Wisconsin middle and high school students are learning more about their state’s farming and produce industries through a new curriculum developed by the state’s Ag in the Classroom program.
The “Telling Our Agricultural Story” curriculum includes print and online materials that highlight information about local farms and their production methods, says Darlene Arneson, the Ag in the Classroom coordinator.
Aligned to the Common Core and other state standards, “Telling Our Agricultural Story” includes lesson plans, bookmarks, brochures and a 50-page booklet that can be used as a textbook for students. The booklet contains facts, graphics and farmers’ stories provided by state industry organizations.
For example, the Wisconsin Dairy Council added information about the production of organic and inorganic milk, how dairy farmers are reducing their carbon footprints, and a comparison of manual and robotic milking methods.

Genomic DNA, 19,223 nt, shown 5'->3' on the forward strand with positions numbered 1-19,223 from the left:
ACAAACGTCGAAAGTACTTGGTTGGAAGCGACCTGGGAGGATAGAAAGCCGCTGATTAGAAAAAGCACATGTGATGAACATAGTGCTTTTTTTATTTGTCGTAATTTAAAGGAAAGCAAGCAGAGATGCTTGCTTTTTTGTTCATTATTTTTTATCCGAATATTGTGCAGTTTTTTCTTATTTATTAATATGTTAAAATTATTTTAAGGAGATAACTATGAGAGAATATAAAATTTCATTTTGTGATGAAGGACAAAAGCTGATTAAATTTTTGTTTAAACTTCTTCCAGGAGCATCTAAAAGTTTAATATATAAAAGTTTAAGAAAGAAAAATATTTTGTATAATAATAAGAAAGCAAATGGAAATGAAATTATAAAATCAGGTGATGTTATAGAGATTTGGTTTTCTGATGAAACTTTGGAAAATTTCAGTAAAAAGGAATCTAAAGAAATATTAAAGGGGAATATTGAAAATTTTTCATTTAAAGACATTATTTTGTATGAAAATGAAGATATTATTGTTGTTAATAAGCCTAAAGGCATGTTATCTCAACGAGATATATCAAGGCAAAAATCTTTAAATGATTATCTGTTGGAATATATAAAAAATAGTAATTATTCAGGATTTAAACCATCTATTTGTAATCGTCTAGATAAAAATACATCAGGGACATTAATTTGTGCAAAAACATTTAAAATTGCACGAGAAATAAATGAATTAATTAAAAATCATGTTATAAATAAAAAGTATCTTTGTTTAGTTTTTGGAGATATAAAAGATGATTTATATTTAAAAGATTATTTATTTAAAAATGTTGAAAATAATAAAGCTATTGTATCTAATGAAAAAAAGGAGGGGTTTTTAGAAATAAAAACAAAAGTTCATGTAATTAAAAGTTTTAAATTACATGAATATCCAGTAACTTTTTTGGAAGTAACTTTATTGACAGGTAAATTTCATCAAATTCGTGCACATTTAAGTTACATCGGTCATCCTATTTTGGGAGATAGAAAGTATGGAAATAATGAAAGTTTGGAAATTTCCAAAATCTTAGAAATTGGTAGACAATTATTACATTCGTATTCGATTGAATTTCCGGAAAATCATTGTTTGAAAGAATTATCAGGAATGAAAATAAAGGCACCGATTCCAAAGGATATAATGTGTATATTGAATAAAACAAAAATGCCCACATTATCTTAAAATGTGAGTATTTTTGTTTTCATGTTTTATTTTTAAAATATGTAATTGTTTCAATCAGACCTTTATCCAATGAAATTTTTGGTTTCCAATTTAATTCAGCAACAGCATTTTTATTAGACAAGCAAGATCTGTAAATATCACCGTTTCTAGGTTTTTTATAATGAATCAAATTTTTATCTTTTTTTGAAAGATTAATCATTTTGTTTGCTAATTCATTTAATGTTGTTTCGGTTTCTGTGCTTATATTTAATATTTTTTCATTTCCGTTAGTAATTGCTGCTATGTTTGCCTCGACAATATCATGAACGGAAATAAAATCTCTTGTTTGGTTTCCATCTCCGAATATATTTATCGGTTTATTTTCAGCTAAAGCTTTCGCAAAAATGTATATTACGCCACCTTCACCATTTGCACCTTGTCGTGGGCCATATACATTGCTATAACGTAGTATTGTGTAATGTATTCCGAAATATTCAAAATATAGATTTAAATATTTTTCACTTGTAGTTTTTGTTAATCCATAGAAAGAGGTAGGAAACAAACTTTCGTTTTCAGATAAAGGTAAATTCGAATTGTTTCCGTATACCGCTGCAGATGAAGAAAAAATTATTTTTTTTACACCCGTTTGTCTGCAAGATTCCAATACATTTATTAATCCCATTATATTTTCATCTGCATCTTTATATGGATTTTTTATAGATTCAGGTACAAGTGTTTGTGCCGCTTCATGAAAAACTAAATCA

Other state industries featured are beef, pork and potatoes.
“Schools have been asking us to develop materials to better inform their students about the industry, as well as to help spread career awareness.” Arneson says. “With 10 percent of the state workforce involved in this industry, agriculture is vital to Wisconsin’s economy.”
The curriculum can be used in social studies and science classes, as well as consumer education and culinary classes, Arneson says. “Telling Our Agricultural Story” also explains newer concepts in food, such as “farm-to-table” restaurants and buying locally. It examines what effects these trends are having on the economy and nutrition.
Supported by the U.S. Department of Agriculture, The National Ag in the Classroom Organization has programs in all 50 states and regularly works with students in more than 60 of Wisconsin’s 72 counties, Arneson says.